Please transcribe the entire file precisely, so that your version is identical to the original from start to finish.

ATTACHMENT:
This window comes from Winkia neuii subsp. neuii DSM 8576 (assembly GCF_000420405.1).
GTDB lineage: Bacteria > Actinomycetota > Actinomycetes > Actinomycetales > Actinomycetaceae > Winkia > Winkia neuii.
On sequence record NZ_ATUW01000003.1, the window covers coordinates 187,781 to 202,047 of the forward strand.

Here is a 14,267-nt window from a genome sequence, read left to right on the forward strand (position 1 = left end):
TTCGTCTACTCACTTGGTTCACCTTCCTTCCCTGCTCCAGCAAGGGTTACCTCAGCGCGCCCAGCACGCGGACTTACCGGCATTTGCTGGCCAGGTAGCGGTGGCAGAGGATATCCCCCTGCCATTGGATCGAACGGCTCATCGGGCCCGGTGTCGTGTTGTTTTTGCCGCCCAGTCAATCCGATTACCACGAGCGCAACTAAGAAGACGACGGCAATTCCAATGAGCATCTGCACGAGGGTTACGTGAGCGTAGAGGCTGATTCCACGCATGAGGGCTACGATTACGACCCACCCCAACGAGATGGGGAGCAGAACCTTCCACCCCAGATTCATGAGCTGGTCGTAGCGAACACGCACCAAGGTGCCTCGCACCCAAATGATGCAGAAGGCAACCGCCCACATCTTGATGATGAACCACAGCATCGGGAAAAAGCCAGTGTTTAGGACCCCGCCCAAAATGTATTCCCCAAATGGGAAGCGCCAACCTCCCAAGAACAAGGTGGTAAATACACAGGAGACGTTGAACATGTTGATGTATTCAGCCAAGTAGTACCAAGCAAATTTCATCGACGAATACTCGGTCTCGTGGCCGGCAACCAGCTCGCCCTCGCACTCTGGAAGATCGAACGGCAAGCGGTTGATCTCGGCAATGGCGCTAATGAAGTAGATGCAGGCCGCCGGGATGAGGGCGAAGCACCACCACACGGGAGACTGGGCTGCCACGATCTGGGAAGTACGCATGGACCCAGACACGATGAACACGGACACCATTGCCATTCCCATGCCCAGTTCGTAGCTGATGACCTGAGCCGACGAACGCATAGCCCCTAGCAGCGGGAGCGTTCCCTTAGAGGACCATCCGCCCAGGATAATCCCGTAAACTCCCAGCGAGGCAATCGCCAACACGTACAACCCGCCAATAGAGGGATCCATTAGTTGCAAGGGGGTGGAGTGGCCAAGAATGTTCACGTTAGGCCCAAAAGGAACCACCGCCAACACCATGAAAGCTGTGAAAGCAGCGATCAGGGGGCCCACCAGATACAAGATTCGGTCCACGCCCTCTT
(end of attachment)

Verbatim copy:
This window comes from Winkia neuii subsp. neuii DSM 8576 (assembly GCF_000420405.1).
GTDB lineage: Bacteria > Actinomycetota > Actinomycetes > Actinomycetales > Actinomycetaceae > Winkia > Winkia neuii.
On sequence record NZ_ATUW01000003.1, the window covers coordinates 187,781 to 202,047 of the forward strand.

Here is a 14,267-nt window from a genome sequence, read left to right on the forward strand (position 1 = left end):
TTCGTCTACTCACTTGGTTCACCTTCCTTCCCTGCTCCAGCAAGGGTTACCTCAGCGCGCCCAGCACGCGGACTTACCGGCATTTGCTGGCCAGGTAGCGGTGGCAGAGGATATCCCCCTGCCATTGGATCGAACGGCTCATCGGGCCCGGTGTCGTGTTGTTTTTGCCGCCCAGTCAATCCGATTACCACGAGCGCAACTAAGAAGACGACGGCAATTCCAATGAGCATCTGCACGAGGGTTACGTGAGCGTAGAGGCTGATTCCACGCATGAGGGCTACGATTACGACCCACCCCAACGAGATGGGGAGCAGAACCTTCCACCCCAGATTCATGAGCTGGTCGTAGCGAACACGCACCAAGGTGCCTCGCACCCAAATGATGCAGAAGGCAACCGCCCACATCTTGATGATGAACCACAGCATCGGGAAAAAGCCAGTGTTTAGGACCCCGCCCAAAATGTATTCCCCAAATGGGAAGCGCCAACCTCCCAAGAACAAGGTGGTAAATACACAGGAGACGTTGAACATGTTGATGTATTCAGCCAAGTAGTACCAAGCAAATTTCATCGACGAATACTCGGTCTCGTGGCCGGCAACCAGCTCGCCCTCGCACTCTGGAAGATCGAACGGCAAGCGGTTGATCTCGGCAATGGCGCTAATGAAGTAGATGCAGGCCGCCGGGATGAGGGCGAAGCACCACCACACGGGAGACTGGGCTGCCACGATCTGGGAAGTACGCATGGACCCAGACACGATGAACACGGACACCATTGCCATTCCCATGCCCAGTTCGTAGCTGATGACCTGAGCCGACGAACGCATAGCCCCTAGCAGCGGGAGCGTTCCCTTAGAGGACCATCCGCCCAGGATAATCCCGTAAACTCCCAGCGAGGCAATCGCCAACACGTACAACCCGCCAATAGAGGGATCCATTAGTTGCAAGGGGGTGGAGTGGCCAAGAATGTTCACGTTAGGCCCAAAAGGAACCACCGCCAACACCATGAAAGCTGTGAAAGCAGCGATCAGGGGGCCCACCAGATACAAGATTCGGTCCACGCCCTCTT